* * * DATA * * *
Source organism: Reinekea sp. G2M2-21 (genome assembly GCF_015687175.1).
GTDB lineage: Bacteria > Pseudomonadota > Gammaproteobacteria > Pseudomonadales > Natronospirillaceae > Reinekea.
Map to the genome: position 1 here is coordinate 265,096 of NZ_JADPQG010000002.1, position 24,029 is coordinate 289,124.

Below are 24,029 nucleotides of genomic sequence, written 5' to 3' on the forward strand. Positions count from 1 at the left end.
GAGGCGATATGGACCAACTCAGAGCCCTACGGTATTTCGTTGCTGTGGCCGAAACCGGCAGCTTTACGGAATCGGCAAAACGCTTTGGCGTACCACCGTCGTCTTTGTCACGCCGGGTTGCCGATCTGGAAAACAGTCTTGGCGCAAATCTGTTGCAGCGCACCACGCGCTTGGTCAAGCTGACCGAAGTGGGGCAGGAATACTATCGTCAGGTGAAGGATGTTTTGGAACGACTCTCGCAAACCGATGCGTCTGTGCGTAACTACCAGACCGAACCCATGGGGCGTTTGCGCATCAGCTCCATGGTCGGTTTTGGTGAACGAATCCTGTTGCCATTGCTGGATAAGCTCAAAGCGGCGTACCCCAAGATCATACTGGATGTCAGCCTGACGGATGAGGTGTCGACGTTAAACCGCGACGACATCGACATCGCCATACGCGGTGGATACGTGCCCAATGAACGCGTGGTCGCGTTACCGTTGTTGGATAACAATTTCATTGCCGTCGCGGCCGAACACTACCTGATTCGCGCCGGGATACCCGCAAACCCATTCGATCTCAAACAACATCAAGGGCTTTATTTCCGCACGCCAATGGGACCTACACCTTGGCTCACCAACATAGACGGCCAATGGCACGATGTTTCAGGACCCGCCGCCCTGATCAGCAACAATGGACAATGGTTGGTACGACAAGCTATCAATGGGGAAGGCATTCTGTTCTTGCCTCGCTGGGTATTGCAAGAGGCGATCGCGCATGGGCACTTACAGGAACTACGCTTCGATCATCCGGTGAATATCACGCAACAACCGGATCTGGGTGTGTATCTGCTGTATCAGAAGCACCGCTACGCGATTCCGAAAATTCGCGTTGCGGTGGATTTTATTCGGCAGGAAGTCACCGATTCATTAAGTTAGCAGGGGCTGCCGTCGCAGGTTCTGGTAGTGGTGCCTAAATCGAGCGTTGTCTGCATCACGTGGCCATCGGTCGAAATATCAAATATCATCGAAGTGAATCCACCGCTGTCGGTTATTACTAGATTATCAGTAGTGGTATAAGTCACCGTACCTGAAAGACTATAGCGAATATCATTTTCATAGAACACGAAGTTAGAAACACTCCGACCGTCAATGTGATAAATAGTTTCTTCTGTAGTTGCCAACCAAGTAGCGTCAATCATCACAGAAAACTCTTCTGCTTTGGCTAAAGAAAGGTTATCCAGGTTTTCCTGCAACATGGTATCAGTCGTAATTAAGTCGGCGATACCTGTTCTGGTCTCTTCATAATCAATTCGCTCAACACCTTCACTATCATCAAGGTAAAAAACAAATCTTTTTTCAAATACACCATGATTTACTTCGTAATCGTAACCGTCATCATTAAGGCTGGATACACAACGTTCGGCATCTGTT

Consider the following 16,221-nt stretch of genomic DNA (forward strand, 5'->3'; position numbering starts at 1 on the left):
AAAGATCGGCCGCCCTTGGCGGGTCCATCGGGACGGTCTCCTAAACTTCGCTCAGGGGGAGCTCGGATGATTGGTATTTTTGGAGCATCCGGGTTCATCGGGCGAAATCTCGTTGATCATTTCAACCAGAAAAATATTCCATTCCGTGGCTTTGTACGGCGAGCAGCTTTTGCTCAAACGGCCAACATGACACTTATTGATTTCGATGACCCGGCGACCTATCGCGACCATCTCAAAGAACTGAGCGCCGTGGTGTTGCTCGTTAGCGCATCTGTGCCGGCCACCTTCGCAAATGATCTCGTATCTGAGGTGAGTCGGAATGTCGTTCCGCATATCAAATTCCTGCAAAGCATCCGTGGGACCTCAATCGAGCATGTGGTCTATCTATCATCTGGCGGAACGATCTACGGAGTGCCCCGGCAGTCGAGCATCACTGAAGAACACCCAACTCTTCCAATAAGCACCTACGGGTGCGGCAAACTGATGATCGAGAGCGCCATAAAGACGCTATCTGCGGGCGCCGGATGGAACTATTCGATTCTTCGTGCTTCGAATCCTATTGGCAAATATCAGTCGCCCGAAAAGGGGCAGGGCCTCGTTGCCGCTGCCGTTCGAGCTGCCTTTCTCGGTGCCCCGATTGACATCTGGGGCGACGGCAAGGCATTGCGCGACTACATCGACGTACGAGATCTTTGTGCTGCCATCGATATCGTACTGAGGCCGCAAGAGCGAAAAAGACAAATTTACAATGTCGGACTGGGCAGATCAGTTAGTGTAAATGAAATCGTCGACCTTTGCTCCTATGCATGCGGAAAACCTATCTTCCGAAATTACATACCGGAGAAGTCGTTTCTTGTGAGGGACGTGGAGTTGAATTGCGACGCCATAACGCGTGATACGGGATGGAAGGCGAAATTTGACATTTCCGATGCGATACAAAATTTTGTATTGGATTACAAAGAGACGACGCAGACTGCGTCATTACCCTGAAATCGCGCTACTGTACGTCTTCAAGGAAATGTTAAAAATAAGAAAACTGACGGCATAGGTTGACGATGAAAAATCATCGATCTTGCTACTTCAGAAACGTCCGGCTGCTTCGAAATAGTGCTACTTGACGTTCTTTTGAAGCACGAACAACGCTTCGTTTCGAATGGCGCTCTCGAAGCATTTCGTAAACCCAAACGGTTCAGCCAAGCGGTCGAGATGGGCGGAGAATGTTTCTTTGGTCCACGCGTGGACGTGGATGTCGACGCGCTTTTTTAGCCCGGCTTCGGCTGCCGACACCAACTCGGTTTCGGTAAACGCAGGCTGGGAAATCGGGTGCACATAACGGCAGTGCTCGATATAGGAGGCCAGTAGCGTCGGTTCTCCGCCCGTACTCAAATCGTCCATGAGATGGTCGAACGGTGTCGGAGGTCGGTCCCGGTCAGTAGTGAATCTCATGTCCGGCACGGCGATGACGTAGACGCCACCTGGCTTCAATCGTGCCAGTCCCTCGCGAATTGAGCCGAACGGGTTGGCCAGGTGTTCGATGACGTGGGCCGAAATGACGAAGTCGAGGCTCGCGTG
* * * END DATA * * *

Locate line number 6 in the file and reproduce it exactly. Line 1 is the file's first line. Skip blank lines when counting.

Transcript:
Consider the following 16,221-nt stretch of genomic DNA (forward strand, 5'->3'; position numbering starts at 1 on the left):